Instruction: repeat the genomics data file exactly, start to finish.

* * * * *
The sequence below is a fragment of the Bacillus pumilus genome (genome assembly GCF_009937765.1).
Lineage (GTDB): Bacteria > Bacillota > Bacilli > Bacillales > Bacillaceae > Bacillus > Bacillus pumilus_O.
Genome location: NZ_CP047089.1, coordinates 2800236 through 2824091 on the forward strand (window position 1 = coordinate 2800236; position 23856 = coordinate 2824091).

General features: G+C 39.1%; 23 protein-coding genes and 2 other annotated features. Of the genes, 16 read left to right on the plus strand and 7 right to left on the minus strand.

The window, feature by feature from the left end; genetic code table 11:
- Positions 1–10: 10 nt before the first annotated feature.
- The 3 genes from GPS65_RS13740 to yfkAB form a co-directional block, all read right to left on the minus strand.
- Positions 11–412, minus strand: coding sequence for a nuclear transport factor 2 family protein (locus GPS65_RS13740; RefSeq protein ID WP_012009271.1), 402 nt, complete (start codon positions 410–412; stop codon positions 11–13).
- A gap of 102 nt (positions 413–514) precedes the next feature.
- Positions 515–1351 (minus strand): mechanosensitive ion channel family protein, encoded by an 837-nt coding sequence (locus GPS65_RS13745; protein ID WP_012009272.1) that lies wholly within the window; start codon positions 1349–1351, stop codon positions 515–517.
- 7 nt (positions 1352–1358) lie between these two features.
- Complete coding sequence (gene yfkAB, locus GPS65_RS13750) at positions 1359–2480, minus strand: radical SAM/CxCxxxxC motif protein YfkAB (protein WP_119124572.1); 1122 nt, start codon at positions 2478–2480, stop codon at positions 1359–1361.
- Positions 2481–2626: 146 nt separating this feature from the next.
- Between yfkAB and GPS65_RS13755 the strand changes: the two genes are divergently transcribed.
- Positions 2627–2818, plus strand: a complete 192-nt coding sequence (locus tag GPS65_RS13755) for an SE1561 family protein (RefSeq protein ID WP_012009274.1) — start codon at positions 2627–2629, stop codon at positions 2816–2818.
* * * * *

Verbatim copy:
The sequence below is a fragment of the Bacillus pumilus genome (genome assembly GCF_009937765.1).
Lineage (GTDB): Bacteria > Bacillota > Bacilli > Bacillales > Bacillaceae > Bacillus > Bacillus pumilus_O.
Genome location: NZ_CP047089.1, coordinates 2800236 through 2824091 on the forward strand (window position 1 = coordinate 2800236; position 23856 = coordinate 2824091).

General features: G+C 39.1%; 23 protein-coding genes and 2 other annotated features. Of the genes, 16 read left to right on the plus strand and 7 right to left on the minus strand.

The window, feature by feature from the left end; genetic code table 11:
- Positions 1–10: 10 nt before the first annotated feature.
- The 3 genes from GPS65_RS13740 to yfkAB form a co-directional block, all read right to left on the minus strand.
- Positions 11–412, minus strand: coding sequence for a nuclear transport factor 2 family protein (locus GPS65_RS13740; RefSeq protein ID WP_012009271.1), 402 nt, complete (start codon positions 410–412; stop codon positions 11–13).
- A gap of 102 nt (positions 413–514) precedes the next feature.
- Positions 515–1351 (minus strand): mechanosensitive ion channel family protein, encoded by an 837-nt coding sequence (locus GPS65_RS13745; protein ID WP_012009272.1) that lies wholly within the window; start codon positions 1349–1351, stop codon positions 515–517.
- 7 nt (positions 1352–1358) lie between these two features.
- Complete coding sequence (gene yfkAB, locus GPS65_RS13750) at positions 1359–2480, minus strand: radical SAM/CxCxxxxC motif protein YfkAB (protein WP_119124572.1); 1122 nt, start codon at positions 2478–2480, stop codon at positions 1359–1361.
- Positions 2481–2626: 146 nt separating this feature from the next.
- Between yfkAB and GPS65_RS13755 the strand changes: the two genes are divergently transcribed.
- Positions 2627–2818, plus strand: a complete 192-nt coding sequence (locus tag GPS65_RS13755) for an SE1561 family protein (RefSeq protein ID WP_012009274.1) — start codon at positions 2627–2629, stop codon at positions 2816–2818.